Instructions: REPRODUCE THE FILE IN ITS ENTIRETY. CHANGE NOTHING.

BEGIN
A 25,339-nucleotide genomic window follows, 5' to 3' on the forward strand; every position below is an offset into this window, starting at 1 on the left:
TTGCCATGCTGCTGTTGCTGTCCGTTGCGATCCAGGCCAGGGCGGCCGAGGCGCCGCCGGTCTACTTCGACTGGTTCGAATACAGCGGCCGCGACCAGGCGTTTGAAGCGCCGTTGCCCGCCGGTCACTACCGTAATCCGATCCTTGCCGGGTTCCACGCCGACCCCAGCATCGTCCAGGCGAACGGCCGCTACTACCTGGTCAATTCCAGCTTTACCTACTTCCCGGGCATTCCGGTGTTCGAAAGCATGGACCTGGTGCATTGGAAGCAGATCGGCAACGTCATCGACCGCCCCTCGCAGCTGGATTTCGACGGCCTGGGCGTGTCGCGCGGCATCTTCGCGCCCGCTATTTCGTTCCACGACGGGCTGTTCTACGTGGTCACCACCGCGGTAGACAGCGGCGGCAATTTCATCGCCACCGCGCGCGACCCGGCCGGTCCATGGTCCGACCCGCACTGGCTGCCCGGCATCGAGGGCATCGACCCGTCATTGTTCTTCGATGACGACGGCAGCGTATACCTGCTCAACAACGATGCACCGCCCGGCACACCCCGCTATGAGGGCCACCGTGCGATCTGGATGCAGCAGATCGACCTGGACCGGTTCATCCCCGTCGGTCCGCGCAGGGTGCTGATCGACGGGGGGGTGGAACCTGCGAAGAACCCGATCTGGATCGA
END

A 25,339-nucleotide genomic window follows, 5' to 3' on the forward strand; every position below is an offset into this window, starting at 1 on the left:
TTGCCATGCTGCTGTTGCTGTCCGTTGCGATCCAGGCCAGGGCGGCCGAGGCGCCGCCGGTCTACTTCGACTGGTTCGAATACAGCGGCCGCGACCAGGCGTTTGAAGCGCCGTTGCCCGCCGGTCACTACCGTAATCCGATCCTTGCCGGGTTCCACGCCGACCCCAGCATCGTCCAGGCGAACGGCCGCTACTACCTGGTCAATTCCAGCTTTACCTACTTCCCGGGCATTCCGGTGTTCGAAAGCATGGACCTGGTGCATTGGAAGCAGATCGGCAACGTCATCGACCGCCCCTCGCAGCTGGATTTCGACGGCCTGGGCGTGTCGCGCGGCATCTTCGCGCCCGCTATTTCGTTCCACGACGGGCTGTTCTACGTGGTCACCACCGCGGTAGACAGCGGCGGCAATTTCATCGCCACCGCGCGCGACCCGGCCGGTCCATGGTCCGACCCGCACTGGCTGCCCGGCATCGAGGGCATCGACCCGTCATTGTTCTTCGATGACGACGGCAGCGTATACCTGCTCAACAACGATGCACCGCCCGGCACACCCCGCTATGAGGGCCACCGTGCGATCTGGATGCAGCAGATCGACCTGGACCGGTTCATCCCCGTCGGTCCGCGCAGGGTGCTGATCGACGGGGGGGTGGAACCTGCGAAGAACCCGATCTGGATCGA